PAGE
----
To lock down the behavior of that function, write tests for it. [Don't worry if you're not familiar with using classes in MATLAB; that documentation page describes how to write class-based tests, function-based tests, and/or script-based tests.] You may also want to extract out the Fortran subroutines and pass those same test cases into it to check that the Fortran and MATLAB code gives the same results.
Once you have one function written and extracted out of the Fortran code, look for subroutines that depend only on the subroutines you've already converted. Keep carving off bite-sized pieces until you're done or until you have the components necessary to tackle the larger bits.
It's not an easy task. Believe me, I've done this conversion for some pretty involved Fortran code myself. But it can be manageable.

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Ben Barrowes
Ben Barrowes on 17 Mar 2022
Your link goes to a PDF scan of the code. Do you have this code in a proper Fortran text file? Have you been able to compile it? Those are necessary first steps before trying to convert the code into Matlab.
Once you have running Fortran code, f2matlab has a good shot at getting you closer to runnable matlab code, but you would have to refactor all the goto's out first.
If you get stuck on the conversion, send me a PM With the working Fortran code, and I can take a look.
  1 Comment
Clément Carré
Clément Carré on 17 Mar 2022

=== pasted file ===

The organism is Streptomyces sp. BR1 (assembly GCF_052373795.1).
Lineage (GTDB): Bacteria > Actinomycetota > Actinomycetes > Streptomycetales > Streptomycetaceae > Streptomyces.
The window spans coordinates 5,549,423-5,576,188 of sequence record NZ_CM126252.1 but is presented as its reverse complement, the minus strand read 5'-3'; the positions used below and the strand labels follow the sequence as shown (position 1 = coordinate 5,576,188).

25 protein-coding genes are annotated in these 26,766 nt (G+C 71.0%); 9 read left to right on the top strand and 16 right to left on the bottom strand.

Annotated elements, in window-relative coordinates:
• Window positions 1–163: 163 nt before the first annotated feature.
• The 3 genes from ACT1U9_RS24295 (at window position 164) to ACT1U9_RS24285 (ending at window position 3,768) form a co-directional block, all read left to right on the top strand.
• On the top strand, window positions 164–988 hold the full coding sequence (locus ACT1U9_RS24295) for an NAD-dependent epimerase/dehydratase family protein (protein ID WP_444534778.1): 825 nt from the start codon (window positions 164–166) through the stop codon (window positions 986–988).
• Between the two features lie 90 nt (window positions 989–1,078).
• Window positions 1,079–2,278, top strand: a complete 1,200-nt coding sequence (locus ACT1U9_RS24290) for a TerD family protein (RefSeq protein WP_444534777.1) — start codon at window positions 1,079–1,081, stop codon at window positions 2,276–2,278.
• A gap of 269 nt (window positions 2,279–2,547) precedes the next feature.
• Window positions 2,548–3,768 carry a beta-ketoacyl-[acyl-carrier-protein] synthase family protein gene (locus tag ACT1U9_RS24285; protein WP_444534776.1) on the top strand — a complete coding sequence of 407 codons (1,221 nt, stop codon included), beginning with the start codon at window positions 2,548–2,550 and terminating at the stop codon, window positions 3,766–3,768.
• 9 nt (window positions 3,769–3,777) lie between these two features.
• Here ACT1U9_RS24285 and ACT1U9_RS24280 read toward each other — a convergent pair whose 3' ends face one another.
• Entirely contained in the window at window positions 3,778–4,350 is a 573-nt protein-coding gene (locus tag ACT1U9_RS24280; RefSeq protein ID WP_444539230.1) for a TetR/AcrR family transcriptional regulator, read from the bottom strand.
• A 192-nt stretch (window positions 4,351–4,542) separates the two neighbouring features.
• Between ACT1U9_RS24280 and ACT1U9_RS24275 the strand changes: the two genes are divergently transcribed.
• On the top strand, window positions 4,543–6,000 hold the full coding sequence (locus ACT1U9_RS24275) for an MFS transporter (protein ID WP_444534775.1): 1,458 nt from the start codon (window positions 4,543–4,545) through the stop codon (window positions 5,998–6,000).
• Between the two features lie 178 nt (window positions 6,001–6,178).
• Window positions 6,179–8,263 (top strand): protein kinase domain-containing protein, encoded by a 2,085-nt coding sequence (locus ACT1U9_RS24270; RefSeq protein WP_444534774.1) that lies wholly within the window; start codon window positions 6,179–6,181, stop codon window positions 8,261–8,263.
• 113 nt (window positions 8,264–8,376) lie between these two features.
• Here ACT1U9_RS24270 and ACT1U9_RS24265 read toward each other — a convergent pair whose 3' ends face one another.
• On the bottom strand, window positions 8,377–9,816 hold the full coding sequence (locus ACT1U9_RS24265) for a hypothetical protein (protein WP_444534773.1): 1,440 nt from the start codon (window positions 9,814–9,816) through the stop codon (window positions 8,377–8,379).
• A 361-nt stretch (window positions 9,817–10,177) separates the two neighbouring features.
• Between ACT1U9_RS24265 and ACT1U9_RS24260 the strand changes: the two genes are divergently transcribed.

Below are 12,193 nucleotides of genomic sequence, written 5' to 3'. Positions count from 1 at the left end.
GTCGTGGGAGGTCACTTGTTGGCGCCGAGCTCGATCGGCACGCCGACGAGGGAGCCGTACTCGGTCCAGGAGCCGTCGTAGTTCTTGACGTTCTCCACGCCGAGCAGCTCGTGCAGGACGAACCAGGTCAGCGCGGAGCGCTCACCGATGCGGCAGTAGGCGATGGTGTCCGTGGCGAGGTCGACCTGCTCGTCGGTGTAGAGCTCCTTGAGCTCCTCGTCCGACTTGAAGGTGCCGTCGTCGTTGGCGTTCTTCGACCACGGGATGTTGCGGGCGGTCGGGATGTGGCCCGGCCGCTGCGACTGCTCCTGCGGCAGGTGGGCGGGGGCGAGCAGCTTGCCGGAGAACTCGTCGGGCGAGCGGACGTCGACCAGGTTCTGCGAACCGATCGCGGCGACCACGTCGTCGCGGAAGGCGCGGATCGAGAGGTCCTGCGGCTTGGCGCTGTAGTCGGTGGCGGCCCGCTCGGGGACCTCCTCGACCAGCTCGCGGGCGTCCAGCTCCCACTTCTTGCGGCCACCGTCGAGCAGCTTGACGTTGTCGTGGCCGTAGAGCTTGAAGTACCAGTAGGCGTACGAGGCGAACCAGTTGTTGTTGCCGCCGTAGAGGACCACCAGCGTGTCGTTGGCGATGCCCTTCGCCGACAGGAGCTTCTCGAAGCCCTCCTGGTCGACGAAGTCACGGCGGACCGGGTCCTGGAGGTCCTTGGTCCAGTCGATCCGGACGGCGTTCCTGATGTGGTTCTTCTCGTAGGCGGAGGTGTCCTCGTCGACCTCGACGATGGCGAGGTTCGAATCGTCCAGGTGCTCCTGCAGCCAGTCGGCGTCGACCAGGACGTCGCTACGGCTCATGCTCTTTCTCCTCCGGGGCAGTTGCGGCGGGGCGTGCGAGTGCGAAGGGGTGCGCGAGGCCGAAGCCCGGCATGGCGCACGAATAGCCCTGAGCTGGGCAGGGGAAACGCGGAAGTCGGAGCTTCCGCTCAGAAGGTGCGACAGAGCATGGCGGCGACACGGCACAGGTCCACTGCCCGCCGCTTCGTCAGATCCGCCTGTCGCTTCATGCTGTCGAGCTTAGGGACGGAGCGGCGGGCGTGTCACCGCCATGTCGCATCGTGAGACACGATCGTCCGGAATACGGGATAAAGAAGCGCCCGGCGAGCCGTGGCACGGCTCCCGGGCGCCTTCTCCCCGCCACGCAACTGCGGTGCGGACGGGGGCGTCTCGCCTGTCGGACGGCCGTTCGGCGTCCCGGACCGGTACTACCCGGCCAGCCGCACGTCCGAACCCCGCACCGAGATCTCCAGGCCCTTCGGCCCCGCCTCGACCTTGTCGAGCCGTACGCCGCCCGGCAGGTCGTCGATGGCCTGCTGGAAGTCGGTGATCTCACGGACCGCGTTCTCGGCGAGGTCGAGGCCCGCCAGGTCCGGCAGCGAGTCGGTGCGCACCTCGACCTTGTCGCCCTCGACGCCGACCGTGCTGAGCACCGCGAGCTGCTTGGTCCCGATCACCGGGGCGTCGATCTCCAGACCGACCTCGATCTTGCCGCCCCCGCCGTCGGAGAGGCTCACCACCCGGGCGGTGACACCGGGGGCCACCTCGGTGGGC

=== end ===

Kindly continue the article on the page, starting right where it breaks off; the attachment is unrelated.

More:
Edited: Clément Carré on 17 Mar 2022
I have just posted an answer with the .for code in .txt file.
I compiled it in Visual Studio Code but 144 errors appeared, I have to admit I should have tried to make it run in fortran before trying to convert it.
Ok and yes there are many goto statements...
Thank you for your help, if I am stuck I will not hesitate.

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Clément Carré
Clément Carré on 17 Mar 2022
Here is the code in a .txt file.
  5 Comments
Ben Barrowes
Ben Barrowes on 21 Mar 2022
Yes! Spag and its author John Appleyard are still around and actively developed. John responds to my requests for improvements and is good to work with. Go here and click on the link to plusfort:

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Clément Carré
Clément Carré on 21 Mar 2022
I finally succeeded to compile the fortran code. Some modifications in fortran have been made with my professor for it to work properly.